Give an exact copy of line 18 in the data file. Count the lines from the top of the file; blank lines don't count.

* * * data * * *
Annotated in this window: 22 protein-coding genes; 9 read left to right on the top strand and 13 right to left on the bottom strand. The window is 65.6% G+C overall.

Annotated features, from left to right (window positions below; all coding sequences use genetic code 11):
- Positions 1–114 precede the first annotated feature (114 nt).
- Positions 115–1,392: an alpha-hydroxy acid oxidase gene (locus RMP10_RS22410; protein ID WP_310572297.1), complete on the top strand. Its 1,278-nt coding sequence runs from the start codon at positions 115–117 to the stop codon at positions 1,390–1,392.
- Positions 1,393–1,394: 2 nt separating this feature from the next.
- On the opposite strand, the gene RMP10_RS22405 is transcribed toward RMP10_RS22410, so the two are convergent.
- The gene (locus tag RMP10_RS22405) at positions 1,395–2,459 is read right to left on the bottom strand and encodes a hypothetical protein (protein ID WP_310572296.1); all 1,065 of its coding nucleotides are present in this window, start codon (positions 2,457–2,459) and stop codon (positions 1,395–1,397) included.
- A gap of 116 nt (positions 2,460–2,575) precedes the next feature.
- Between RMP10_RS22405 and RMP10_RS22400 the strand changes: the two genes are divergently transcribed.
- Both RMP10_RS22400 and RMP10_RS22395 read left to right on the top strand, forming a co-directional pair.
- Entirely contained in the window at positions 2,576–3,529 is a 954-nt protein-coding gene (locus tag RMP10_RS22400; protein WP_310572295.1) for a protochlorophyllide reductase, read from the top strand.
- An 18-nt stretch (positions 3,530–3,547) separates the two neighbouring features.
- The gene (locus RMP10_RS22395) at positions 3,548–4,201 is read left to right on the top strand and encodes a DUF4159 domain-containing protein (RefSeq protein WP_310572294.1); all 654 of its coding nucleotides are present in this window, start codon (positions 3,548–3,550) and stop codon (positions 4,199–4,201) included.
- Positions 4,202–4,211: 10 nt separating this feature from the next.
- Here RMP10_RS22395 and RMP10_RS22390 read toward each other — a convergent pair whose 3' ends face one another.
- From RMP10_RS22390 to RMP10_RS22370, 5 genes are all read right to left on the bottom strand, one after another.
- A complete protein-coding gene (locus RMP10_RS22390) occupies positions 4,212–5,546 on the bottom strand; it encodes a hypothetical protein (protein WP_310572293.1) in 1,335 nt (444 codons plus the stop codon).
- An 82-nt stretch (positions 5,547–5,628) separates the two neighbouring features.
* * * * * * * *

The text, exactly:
- An 82-nt stretch (positions 5,547–5,628) separates the two neighbouring features.